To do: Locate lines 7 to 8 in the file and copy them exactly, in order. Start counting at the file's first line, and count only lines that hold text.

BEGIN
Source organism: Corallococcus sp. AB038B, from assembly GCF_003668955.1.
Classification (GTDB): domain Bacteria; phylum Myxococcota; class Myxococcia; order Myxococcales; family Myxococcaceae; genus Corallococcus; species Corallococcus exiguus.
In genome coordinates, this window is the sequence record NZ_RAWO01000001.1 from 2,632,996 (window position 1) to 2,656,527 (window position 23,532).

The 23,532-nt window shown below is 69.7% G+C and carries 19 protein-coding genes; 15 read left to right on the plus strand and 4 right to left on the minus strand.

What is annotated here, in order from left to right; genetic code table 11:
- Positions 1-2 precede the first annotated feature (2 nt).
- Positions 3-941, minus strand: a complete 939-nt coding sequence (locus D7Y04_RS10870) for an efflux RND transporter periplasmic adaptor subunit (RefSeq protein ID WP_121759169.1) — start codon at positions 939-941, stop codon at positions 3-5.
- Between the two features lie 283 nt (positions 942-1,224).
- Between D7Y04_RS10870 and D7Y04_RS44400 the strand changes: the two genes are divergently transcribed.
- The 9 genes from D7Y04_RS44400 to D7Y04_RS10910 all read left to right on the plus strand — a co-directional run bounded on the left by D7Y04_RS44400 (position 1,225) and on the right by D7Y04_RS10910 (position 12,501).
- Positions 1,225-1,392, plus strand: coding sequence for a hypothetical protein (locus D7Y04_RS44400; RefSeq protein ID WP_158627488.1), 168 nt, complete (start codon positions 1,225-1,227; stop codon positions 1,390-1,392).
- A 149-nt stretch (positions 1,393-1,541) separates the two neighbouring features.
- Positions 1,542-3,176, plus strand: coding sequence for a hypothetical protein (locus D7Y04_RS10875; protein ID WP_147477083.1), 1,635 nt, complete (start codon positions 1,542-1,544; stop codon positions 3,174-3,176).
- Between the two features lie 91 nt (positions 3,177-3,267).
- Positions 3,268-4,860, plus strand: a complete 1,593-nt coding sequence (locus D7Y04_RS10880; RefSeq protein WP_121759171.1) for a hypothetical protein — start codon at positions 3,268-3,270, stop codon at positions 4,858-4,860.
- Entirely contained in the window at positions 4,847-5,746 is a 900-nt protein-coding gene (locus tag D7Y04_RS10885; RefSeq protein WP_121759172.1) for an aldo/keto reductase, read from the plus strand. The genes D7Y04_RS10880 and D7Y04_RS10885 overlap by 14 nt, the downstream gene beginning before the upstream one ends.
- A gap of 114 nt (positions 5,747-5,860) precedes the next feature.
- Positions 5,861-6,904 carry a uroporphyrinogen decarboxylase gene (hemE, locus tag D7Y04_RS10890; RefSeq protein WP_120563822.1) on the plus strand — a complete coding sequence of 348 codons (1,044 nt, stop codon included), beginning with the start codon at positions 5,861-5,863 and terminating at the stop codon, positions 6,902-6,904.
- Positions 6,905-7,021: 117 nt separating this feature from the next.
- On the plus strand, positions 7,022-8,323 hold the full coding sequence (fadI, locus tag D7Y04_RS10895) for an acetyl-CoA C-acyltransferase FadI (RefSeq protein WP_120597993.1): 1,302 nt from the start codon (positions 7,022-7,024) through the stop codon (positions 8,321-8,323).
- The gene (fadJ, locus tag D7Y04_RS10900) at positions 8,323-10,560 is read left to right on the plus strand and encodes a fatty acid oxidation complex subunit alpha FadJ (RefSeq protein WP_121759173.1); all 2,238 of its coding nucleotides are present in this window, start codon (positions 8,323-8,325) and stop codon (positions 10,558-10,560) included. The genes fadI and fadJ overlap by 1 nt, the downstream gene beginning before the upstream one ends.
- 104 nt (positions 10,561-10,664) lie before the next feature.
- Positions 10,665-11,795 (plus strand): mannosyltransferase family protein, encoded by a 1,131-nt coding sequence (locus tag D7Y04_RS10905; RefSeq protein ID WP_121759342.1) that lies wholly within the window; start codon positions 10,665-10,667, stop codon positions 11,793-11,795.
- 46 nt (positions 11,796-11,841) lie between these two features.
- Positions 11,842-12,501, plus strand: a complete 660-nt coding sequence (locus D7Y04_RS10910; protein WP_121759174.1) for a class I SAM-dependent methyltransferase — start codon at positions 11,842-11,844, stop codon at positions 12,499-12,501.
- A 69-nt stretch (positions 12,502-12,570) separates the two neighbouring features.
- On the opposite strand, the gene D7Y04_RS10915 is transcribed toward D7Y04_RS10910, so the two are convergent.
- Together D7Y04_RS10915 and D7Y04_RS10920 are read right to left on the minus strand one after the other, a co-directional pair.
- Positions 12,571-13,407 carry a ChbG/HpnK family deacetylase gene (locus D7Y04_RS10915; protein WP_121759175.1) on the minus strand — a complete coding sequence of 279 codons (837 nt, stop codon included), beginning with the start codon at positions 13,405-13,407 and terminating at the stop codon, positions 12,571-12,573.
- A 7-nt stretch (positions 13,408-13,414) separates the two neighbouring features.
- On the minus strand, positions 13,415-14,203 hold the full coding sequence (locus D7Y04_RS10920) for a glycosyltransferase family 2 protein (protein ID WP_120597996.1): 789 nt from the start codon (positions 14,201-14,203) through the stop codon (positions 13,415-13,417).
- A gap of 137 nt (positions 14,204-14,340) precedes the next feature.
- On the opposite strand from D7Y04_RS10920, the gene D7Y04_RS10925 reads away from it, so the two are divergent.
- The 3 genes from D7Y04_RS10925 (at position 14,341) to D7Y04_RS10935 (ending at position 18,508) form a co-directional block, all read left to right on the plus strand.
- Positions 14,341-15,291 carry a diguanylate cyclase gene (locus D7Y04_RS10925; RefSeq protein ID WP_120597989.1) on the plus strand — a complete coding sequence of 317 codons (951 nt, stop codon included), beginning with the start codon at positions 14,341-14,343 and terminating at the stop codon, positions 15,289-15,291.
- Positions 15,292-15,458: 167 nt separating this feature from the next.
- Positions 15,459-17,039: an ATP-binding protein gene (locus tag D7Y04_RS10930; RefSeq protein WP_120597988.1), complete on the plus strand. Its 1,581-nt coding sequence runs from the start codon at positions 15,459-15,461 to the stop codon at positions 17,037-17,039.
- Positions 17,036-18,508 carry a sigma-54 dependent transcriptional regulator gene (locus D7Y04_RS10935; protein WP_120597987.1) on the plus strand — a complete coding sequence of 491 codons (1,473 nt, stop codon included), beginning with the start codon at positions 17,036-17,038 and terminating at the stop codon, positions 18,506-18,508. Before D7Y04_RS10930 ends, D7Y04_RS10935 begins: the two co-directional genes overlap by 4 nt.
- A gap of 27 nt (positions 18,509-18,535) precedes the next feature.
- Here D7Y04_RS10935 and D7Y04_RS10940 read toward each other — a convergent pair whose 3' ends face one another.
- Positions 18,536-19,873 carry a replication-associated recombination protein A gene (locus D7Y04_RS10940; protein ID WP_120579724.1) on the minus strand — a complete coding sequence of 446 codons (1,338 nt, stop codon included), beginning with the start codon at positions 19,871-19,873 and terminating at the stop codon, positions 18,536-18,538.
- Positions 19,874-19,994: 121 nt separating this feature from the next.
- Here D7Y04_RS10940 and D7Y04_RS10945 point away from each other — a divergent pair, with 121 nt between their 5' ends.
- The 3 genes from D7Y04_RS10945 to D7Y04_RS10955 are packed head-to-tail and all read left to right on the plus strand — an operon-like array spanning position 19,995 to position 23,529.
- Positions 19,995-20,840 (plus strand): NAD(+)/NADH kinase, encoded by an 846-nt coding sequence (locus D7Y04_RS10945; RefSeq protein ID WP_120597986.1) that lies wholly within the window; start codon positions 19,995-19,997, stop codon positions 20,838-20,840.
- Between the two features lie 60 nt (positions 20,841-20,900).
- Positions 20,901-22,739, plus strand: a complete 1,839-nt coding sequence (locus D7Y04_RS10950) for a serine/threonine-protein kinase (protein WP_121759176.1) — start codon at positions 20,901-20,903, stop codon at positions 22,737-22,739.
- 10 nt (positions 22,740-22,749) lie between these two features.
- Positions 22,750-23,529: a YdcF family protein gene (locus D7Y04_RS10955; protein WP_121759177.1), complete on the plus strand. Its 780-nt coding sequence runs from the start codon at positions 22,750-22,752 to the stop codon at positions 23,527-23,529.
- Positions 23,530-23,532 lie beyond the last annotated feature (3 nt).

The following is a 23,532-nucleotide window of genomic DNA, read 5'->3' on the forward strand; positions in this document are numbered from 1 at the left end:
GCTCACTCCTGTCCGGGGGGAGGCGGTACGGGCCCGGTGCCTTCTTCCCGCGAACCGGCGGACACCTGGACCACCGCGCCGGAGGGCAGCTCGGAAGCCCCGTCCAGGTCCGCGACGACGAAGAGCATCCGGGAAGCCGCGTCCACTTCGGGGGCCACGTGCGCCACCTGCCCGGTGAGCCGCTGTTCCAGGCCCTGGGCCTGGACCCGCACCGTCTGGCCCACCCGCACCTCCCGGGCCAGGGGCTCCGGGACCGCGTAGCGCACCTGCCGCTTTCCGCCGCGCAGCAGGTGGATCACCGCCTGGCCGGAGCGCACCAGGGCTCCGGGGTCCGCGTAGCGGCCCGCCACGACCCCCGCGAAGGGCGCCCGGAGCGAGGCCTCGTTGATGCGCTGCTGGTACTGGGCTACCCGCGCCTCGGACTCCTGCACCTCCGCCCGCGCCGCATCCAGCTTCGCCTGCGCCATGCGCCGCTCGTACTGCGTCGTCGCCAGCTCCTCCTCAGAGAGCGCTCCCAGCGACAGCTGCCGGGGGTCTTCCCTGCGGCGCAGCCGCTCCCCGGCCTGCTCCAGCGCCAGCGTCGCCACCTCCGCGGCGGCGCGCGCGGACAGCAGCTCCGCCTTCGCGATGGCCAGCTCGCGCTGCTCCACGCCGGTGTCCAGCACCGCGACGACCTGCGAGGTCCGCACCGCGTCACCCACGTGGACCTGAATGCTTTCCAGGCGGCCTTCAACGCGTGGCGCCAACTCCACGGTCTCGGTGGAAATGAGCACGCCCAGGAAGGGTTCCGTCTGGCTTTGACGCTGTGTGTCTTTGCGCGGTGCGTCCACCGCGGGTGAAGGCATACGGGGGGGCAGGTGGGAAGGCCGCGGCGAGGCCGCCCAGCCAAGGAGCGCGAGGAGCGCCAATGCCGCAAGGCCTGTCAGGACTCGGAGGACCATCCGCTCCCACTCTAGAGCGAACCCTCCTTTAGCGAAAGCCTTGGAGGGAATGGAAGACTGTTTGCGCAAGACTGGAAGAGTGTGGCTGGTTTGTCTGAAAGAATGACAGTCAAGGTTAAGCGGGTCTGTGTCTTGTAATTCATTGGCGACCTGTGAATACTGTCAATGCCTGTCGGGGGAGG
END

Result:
- Positions 3-941, minus strand: a complete 939-nt coding sequence (locus D7Y04_RS10870) for an efflux RND transporter periplasmic adaptor subunit (RefSeq protein ID WP_121759169.1) — start codon at positions 939-941, stop codon at positions 3-5.
- Between the two features lie 283 nt (positions 942-1,224).